In any transaction involving Iraqi oil, Ms. Woertz wrote that the company should consider the “identity, experience and reputation of the selling company,” as well as “any deviation of the proposed pricing basis or margin for the transaction from historical practice.”
According to American and Italian investigators, however, a list of Iraqi oil transactions from June 2000 to December 2002, which Chevron provided to the Volcker committee, showed that the premium Chevron was paying to third parties went up after August 2000, when the illegal surcharges began — and continued to be paid even after Ms. Woertz’s warnings.
The company also did not carry out Ms. Woertz’s demand for what amounted to a credibility check on companies that sold Iraqi crude to Chevron. Chevron bought tens of millions of barrels of Iraqi oil from companies that included previously unknown players with no record in the oil business, investigators say.
One such company was Erdem Holding, which sold Chevron 13 million barrels of oil, according to Chevron’s list. This company was owned by Zeynel Abidin Erdem, a Turkish businessman who sat on the board of the Turkish-Iraqi Business Council.
On Feb. 15, 2001, about two weeks after Ms. Woertz’s internal memo was sent, Chevron bought 1.8 million barrels from Erdem, the Turkish company, at “OSP plus 36 cents.” OSP stands for the official selling price approved by the United Nations for Iraqi oil.
On other occasions, the extra payment went as high as 49.5 cents a barrel, according to the Chevron list.
In sworn statements last year to an Italian prosecutor, an Italian businessman, Fabrizio Loioli, said he sold Iraqi oil to many companies, including Chevron, and all were aware of the Iraqi request for payment of a surcharge. “In fact, each final beneficiary involved used to add this amount to the official price to disguise it as a premium to be paid to the intermediary,” Mr. Loioli said in his statement. “In reality, they were perfectly aware that only a part of that would go to the intermediary, while the remaining part was to be paid to the Iraqis.”
Italy’s financial investigators, the Guardia di Finanza, found specific evidence that Mr. Loioli’s company, Betoil, paid surcharges to the Iraqis for oil bought by Chevron. The documents, seized in Betoil’s offices, indicate that $45,000 was sent to a secret Iraqi account in Jordan as payment for surcharges on oil loaded by the tanker Overseas Ann on behalf of Chevron on March 13, 2002.
Mr. Loioli was convicted in the United Arab Emirates for fraud and is currently under investigation in Greece and Italy, according to an Italian investigator who spoke on condition of anonymity because the case is still active.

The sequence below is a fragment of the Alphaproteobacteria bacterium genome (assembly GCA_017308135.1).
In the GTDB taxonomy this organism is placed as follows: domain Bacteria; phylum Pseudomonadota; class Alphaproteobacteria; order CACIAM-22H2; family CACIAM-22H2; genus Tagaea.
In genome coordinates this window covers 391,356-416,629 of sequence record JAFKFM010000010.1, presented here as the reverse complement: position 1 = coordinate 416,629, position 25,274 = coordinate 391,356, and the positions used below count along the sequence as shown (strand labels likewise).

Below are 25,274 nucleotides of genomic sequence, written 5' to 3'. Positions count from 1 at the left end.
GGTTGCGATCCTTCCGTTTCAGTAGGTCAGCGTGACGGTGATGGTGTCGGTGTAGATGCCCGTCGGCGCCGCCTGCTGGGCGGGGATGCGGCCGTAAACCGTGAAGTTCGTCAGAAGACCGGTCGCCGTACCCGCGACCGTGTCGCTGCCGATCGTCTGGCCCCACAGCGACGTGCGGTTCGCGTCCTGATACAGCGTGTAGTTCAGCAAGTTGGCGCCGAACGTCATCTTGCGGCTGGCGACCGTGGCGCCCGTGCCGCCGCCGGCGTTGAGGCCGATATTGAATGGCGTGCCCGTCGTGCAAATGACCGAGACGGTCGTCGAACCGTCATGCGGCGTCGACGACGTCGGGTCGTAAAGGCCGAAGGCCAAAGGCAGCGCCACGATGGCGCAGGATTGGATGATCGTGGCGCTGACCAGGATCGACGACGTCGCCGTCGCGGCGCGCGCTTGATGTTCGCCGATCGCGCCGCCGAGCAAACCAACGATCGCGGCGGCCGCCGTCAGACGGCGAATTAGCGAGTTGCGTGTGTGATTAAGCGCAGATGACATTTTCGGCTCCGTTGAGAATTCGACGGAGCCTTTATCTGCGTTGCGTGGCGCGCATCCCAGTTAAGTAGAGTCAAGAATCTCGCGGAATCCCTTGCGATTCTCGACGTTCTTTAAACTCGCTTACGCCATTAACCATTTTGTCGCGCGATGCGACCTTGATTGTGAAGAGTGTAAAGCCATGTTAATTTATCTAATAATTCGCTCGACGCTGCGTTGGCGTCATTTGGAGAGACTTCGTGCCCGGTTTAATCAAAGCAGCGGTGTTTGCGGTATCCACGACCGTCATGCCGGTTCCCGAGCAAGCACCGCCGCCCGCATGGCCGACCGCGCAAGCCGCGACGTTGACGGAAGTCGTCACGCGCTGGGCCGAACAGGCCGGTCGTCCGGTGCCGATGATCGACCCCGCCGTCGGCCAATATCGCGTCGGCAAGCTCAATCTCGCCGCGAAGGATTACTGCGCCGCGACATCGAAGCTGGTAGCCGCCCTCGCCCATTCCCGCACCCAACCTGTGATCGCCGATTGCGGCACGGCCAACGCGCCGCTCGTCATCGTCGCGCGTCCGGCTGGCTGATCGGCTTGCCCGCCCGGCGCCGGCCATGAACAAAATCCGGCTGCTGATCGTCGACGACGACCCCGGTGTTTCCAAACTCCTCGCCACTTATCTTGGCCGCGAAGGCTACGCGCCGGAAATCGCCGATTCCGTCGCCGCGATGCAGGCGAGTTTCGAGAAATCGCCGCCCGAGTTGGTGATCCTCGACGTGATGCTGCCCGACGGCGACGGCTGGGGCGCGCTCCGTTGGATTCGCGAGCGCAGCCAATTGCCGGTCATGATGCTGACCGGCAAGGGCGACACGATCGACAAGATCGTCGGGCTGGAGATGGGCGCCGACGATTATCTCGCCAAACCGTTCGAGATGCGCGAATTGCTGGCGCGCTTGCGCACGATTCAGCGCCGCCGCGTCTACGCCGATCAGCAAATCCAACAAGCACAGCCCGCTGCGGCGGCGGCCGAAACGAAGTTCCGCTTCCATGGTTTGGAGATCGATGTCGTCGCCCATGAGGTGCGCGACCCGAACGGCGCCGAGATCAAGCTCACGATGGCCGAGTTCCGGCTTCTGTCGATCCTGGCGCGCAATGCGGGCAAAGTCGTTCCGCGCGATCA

Investigators in Milan found evidence that Mr. Loioli brokered the sale of some 155 million barrels of Iraqi crude and, directly or indirectly, paid $4.5 million in surcharges. In the case of Chevron, Mr. Loioli said in his deposition that he dealt with an official in the company’s London office, Michael Dugdale, who handled the purchase of Iraqi oil.
An internal Chevron e-mail message found by United States investigators suggests that Mr. Dugdale informed the company that the premium to Mr. Loioli had the illegal Iraqi surcharge embedded in it, according to a person close to the investigation.
Mr. Dugdale left Chevron in the fall of 2005. In a telephone interview from London, he confirmed dealing with the Italian intermediary, but denied knowingly paying surcharges to the Iraqis or trying to negotiate any discount on them. “Every deal I did was approved by senior management,” Mr. Dugdale said, adding he had informed them about his negotiations with Mr. Loioli.
Claudio Gatti is an investigative reporter based in New York for Il Sole 24 Ore.
This site contains copyrighted material the use of which has not always been specifically authorized by the copyright owner. We are making such material available in our efforts to advance understanding of environmental, political, human rights, economic, democracy, scientific, and social justice issues, etc. We believe this constitutes a 'fair use' of any such copyrighted material as provided for in section 107 of the US Copyright Law. In accordance with Title 17 U.S.C. Section 107, the material on this site is distributed without profit to those who have expressed a prior interest in receiving the included information for research and educational purposes. For more information go to: http://www.law.cornell.edu/uscode/17/107.shtml. If you wish to use copyrighted material from this site for purposes of your own that go beyond 'fair use', you must obtain permission from the copyright owner.